How to DIY a Cozy Winter Trapper Hat

Sachi’s Studio
by Sachi’s Studio
10 Materials
2 Hours

In this sewing tutorial, I’m going to show you a DIY winter hat.

We will be sewing a trapper hat which I think is the most ideal hat to wear in cold weather. It is guaranteed to keep your head nice and toasty.

This trapper hat is made from only one pattern piece, and I designed the shape so it's as simple as possible and quick to make. Let’s get started.

Tools and materials:

  • Measuring tape
  • Pencil
  • Paper
  • Shearing fabric
  • Scissors
  • Round object
  • Ruler
  • Pins
  • Needle and thread
  • Buttons
Taking head measurements

1. Take your head measurements

Measure your head circumference by placing the measuring tape at the widest part of your head.

Decide how long you want your hat’s ear flaps. Take ear-to-ear measurements from the top of one ear to the top of the other ear over the head. 

Cutting out a rectangle

2. Cut out a rectangle

On your paper, mark the length as your head circumference.

In order to accommodate the thickness of the fabric, you want to add about 0.5 inches - 1.5 inches (1.3-3.8cm) to this measurement.

Then, draw a width line that is half of the measurement between the tips of ear flaps over your head. Cut this rectangle out. The picture shows my measurements. 

Making the pattern

3. Make the pattern

Fold the rectangle in half, fold it in half again and then fold it in half again.

Open the last fold and fold the two corners at the top to create two 90-degree fold lines. 

Making the pattern

Measure down 4-5 inches (10-12.7cm) from the top. From the middle of one of the fold lines, draw a curved line to the mark you just made. Hold all layers tightly and cut on the line.

Making the pattern

Unfold the paper and then fold it in half just once. At 7 inches (17.8cm) or half of your ear-to-ear measurement, draw a mark. Then measure 3.5 inches (9cm) from the fold and draw a line. 

Making the pattern

From the line, measure down 3.5 inches (9cm) again. Then draw another line parallel to the line above and also 3.5 inches (9cm) long.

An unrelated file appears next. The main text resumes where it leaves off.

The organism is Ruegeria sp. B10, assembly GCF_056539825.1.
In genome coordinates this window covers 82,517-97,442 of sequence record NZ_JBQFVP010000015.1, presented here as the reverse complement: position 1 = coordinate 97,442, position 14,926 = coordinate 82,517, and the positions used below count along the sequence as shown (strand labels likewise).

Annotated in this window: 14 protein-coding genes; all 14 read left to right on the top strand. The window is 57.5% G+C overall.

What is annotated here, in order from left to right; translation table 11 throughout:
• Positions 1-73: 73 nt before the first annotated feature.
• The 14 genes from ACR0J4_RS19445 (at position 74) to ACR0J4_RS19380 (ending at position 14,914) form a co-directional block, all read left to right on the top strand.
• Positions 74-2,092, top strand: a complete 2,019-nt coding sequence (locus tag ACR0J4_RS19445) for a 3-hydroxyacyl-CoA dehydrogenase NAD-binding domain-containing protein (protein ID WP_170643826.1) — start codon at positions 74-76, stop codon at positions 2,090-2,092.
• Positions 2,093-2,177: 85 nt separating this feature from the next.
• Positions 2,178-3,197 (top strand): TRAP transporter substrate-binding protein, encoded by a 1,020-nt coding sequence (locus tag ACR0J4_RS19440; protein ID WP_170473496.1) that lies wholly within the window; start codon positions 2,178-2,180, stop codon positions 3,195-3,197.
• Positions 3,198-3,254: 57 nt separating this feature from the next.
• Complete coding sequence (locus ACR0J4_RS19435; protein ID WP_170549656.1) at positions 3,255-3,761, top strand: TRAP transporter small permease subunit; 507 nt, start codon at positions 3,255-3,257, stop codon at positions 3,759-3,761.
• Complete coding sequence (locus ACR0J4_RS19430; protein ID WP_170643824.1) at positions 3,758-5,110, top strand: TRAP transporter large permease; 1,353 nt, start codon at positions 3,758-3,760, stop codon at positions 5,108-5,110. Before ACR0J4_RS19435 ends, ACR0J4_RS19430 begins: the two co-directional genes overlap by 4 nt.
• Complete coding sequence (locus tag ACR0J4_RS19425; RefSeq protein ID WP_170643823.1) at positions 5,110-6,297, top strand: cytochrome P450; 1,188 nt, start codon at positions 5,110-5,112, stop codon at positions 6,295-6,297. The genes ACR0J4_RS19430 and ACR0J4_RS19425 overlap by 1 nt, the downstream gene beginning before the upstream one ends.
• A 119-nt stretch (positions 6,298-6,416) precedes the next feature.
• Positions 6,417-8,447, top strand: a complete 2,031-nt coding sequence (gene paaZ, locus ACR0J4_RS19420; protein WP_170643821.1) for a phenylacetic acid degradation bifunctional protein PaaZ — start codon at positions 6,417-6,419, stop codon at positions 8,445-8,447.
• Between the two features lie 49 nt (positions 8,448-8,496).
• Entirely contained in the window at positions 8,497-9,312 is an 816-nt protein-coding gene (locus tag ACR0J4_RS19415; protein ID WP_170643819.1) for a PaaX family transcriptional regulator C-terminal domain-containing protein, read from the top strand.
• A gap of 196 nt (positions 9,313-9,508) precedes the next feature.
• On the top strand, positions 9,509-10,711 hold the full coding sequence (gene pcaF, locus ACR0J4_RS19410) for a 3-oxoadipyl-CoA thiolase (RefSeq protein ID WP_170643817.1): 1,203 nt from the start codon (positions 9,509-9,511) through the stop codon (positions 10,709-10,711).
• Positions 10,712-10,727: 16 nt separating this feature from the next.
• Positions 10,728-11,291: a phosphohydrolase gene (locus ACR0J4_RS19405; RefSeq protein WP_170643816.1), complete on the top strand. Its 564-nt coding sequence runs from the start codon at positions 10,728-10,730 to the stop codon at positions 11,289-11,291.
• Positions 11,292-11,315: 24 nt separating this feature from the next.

Making the pattern

Draw a line parallel to the fold from the edge of the top line down to the bottom of the paper.

This is optional but I rounded the edge of the front flap using a round object.

Making the pattern

Draw a line for the back of the hat. For my head, this happened to be the same level as one of the lines we’d already made.

Making the pattern

Now draw the ear flap shape. This is your design choice but I rounded the front side with a round object and freehanded the back side. 

Cutting the pattern

4. Cut the pattern

Proceed to cut on the lines you’ve marked. I used some pins to keep the two layers from shifting around.

Cutting the fabric

5. Cut the fabric

Place pins or weights on the pattern and cut around it, adding 0.5 inches (1.3cm) of seam allowance.

For the front opening, cut off the seam allowance like this so you can cut into the front flap shape with a straight line. Cut out the same shape from the lining material. In my case, I cut the same shape twice from the same fabric.

Sewing darts

6. Sew darts

Sew darts first. When you are working with thick and fluffy materials like this use longer stitches than usual. When you come to the end of the dart, make a curve along the edge.

Sewing the center seam

7. Sew the center seam

Fold the piece in half and sew the center seam.

When you come to the darts, open the seam allowances on both sides to reduce the bulk. 

Sewing the two layers together

8. Sew the two layers together

Then put the two layers together with the right sides of the fabric facing each other. Leave about 4 inches (10cm) at the center back so you can flip the hat right side out later. Starting from this point, sew 0.5 inches (1.3cm) from the edge all around.

When you come to the sides of the front flap area use 0.25 inch (0.6cm) seam allowances.

When you come to the base of the front flap, make one stitch perpendicular to the cut edges and pivot.

Then continue stitching. I use a lighter stitch to close up the center back opening.

Adding buttons

9. Add buttons

I added buttons when I sewed the front flap in place. Finish off by digging out fur from the seams.

Completed DIY winter hat

DIY winter hat

Here is the finished DIY trapper hat!

I tested it in below-freezing temperatures, and it was very warm. It could do with some kind of closure to bring the ear flaps together but otherwise I’m very happy with the finished result.

If you enjoyed this tutorial, check out my post on How to Sew a Super Cozy Beret.

Suggested materials:
  • Measuring tape
  • Pencil
  • Paper
See all materials

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